• Assists in developing or revising organizational structures
  • Assists with skills development within the workplace
  • Allows a detailed analysis of wage and skills gaps

 Job Grading Systems

There are numerous job grading systems. Many of them are proprietary systems that belong to consulting firms. Below we list some of the grading systems that companies use:


Paterson is the only non-points-based job grading system available and is widely used in the African Continent.   Jobs are compared by evaluating the level of decision-making.  The overall hierarchy of jobs however, is the same as if a points based job evaluation system is used


Task is a fine tuning of the Paterson System of Job Grading. Jobs are first placed in a band, or skill level. Task, however, only uses 5 levels, as opposed to Paterson’s 6. The skill levels used in Task are ‘Basic’, ‘Discretionary’, ‘Specialised’, ‘Tactical’ and ‘Strategic’. Thereafter, placing the jobs into the relevant sub levels or grades is based on factors; complexity, knowledge, influence and pressure.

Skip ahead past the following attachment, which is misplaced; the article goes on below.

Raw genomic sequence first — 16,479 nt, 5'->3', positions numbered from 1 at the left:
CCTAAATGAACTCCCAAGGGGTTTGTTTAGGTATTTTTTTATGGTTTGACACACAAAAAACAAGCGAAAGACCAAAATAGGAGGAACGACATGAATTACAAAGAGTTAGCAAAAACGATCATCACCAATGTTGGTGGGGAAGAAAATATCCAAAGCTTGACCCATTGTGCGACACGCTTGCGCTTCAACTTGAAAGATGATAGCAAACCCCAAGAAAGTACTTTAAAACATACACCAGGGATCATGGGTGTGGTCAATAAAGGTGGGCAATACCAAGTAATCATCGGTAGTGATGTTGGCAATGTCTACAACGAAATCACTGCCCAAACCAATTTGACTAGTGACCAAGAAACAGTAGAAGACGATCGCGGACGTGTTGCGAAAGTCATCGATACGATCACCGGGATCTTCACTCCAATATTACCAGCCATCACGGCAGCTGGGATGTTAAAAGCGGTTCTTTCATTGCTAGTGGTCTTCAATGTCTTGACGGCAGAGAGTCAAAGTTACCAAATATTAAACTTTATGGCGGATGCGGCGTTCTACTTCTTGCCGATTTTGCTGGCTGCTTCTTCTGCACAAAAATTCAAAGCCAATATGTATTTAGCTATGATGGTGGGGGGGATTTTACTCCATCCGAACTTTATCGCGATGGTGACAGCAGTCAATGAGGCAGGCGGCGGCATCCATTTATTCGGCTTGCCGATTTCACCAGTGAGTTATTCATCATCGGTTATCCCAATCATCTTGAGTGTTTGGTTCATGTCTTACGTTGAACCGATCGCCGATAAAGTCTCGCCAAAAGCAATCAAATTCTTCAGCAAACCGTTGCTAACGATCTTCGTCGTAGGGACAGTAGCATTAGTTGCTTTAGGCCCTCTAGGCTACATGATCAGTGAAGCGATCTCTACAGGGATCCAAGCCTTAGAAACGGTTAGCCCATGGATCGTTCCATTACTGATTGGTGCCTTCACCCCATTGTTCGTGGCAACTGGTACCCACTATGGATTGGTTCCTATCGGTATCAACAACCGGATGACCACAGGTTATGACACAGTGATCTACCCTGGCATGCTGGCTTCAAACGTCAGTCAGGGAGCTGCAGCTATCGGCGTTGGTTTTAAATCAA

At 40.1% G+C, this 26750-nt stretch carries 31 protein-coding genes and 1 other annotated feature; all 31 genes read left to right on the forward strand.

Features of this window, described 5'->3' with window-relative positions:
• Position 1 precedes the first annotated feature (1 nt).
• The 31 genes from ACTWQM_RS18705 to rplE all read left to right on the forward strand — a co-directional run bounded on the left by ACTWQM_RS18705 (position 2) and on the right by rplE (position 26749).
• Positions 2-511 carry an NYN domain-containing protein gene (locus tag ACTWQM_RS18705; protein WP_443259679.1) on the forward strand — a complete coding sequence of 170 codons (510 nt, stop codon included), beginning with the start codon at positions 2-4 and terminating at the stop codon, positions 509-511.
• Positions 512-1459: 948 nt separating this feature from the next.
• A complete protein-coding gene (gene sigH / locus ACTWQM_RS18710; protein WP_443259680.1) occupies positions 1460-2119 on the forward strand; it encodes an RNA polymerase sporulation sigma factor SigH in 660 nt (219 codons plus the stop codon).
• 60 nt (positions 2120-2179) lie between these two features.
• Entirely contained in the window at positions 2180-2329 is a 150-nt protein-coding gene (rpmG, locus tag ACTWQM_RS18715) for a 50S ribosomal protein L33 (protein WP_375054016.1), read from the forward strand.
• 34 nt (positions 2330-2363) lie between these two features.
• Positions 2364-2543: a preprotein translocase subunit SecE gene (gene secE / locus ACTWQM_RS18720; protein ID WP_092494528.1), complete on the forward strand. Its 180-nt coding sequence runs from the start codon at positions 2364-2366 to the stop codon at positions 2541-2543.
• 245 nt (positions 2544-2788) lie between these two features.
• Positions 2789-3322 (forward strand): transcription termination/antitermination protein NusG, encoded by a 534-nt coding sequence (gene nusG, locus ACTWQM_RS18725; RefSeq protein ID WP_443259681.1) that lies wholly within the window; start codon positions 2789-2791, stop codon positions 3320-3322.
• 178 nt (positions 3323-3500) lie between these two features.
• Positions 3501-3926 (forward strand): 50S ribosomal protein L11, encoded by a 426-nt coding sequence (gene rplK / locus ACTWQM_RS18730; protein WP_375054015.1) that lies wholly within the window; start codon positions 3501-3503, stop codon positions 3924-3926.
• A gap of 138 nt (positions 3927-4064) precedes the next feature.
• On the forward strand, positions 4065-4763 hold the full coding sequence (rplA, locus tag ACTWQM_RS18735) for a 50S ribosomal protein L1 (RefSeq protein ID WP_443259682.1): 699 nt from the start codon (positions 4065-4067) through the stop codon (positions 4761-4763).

Peromnes scores jobs on a number of factors; problem solving, pressure of work, job impact, consequence of judgement, educational qualifications, training and experience. The overall score is applied to a sliding scale to determine a job grade. This system is mostly used by educational institutions, due to its emphasis on formal qualifications.